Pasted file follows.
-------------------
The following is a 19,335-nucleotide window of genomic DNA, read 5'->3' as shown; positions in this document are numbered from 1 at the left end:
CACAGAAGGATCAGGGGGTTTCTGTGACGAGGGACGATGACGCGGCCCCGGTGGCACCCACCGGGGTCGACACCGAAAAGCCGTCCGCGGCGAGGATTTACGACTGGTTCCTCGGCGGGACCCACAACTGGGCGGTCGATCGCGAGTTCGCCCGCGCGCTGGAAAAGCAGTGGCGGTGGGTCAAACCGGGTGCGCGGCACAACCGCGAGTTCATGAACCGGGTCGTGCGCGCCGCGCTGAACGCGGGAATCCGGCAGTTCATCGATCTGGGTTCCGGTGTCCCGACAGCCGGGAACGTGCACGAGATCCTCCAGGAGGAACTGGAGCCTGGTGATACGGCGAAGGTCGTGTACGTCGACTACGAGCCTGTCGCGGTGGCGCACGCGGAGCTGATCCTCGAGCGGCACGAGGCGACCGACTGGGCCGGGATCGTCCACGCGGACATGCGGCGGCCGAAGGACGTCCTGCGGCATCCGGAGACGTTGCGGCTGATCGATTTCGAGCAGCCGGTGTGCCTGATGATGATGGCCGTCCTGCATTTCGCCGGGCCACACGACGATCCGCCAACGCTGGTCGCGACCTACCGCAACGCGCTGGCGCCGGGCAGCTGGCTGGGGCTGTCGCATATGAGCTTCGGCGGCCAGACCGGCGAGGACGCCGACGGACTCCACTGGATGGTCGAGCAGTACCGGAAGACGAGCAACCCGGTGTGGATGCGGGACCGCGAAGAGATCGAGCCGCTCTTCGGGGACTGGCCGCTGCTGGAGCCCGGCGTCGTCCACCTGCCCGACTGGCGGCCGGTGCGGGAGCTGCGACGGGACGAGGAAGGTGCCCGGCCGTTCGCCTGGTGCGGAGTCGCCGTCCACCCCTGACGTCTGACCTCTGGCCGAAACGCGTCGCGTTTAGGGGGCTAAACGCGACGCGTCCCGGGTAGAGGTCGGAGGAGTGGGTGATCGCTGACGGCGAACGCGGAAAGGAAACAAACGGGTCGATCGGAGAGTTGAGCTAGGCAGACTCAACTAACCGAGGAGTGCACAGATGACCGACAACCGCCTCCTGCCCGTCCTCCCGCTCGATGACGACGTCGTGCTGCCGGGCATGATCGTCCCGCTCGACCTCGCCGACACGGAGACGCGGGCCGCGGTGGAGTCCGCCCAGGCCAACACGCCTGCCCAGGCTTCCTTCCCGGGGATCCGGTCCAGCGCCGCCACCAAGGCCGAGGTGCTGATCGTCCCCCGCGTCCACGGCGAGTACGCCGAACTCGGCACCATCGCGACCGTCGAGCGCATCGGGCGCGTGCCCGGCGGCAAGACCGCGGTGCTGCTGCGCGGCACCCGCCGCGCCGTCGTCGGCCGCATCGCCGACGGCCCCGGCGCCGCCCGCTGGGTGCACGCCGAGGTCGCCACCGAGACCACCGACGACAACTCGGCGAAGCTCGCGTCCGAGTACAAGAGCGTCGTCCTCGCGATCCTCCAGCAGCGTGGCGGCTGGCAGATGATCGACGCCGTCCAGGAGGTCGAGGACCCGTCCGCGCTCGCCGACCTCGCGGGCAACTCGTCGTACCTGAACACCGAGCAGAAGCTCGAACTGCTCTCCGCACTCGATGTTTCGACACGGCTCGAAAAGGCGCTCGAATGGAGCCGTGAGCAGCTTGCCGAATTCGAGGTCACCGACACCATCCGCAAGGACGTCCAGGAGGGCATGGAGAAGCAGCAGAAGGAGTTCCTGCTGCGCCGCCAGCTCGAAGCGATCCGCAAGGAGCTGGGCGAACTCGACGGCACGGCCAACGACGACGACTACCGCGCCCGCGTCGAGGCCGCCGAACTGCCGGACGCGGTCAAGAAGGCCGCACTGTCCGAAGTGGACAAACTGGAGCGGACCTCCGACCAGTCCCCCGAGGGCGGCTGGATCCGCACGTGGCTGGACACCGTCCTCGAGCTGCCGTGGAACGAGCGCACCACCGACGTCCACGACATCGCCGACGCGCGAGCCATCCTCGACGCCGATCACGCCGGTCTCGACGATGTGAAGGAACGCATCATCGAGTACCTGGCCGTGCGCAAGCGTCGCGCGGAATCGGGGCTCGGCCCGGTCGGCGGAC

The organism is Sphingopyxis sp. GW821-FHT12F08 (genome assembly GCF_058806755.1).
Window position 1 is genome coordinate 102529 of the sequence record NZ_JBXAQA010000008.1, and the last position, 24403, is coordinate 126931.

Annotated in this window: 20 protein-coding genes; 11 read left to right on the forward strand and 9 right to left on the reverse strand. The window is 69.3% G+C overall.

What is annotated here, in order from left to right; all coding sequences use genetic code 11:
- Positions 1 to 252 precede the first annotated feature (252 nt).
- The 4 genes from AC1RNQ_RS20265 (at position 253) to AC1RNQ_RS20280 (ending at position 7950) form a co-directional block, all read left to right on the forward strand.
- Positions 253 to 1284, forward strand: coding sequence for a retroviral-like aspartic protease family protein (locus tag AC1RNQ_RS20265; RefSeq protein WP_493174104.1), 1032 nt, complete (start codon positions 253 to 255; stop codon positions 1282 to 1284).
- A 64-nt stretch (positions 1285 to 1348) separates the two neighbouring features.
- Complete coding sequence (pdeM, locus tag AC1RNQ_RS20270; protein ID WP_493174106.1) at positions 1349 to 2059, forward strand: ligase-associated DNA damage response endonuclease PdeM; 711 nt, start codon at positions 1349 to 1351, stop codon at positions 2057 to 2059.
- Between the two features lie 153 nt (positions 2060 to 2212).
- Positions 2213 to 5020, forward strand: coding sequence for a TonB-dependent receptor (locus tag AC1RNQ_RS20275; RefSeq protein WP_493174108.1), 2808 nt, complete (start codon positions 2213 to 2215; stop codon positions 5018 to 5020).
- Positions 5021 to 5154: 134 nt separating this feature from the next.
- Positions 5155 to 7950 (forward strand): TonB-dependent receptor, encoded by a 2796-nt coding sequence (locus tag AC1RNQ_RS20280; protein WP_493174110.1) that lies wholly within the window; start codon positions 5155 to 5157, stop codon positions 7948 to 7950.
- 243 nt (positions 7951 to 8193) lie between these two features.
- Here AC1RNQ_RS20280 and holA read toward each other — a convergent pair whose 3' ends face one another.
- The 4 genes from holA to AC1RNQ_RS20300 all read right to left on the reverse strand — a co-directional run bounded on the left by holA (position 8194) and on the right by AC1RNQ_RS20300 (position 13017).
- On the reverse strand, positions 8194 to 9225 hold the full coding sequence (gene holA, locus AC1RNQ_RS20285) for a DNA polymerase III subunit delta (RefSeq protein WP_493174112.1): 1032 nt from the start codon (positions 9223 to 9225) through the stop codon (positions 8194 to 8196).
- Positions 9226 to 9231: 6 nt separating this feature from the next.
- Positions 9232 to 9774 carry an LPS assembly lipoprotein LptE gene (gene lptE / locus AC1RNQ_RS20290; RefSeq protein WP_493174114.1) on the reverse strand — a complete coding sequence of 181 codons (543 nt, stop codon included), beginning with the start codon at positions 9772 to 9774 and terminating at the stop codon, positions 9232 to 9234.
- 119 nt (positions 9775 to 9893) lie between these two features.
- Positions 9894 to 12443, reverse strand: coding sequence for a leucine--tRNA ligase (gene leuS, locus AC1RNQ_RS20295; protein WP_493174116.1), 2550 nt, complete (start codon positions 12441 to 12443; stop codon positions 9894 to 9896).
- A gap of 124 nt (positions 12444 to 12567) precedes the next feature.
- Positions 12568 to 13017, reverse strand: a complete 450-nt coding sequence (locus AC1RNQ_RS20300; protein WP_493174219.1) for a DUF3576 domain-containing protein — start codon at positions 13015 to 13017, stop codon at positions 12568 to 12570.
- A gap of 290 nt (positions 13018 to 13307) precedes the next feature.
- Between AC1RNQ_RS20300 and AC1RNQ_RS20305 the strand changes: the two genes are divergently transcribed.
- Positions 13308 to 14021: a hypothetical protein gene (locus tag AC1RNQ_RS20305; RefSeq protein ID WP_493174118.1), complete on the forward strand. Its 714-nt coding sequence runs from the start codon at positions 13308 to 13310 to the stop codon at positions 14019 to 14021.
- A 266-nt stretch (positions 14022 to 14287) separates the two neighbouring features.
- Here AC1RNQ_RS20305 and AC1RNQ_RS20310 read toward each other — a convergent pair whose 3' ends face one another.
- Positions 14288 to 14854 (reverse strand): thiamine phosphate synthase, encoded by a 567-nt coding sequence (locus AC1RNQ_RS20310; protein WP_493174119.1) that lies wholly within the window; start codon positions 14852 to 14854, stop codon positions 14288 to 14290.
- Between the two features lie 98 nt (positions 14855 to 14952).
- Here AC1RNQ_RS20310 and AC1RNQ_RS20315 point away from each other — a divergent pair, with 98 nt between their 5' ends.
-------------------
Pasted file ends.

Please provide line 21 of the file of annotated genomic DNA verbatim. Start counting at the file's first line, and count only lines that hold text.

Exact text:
- Positions 9232 to 9774 carry an LPS assembly lipoprotein LptE gene (gene lptE / locus AC1RNQ_RS20290; RefSeq protein WP_493174114.1) on the reverse strand — a complete coding sequence of 181 codons (543 nt, stop codon included), beginning with the start codon at positions 9772 to 9774 and terminating at the stop codon, positions 9232 to 9234.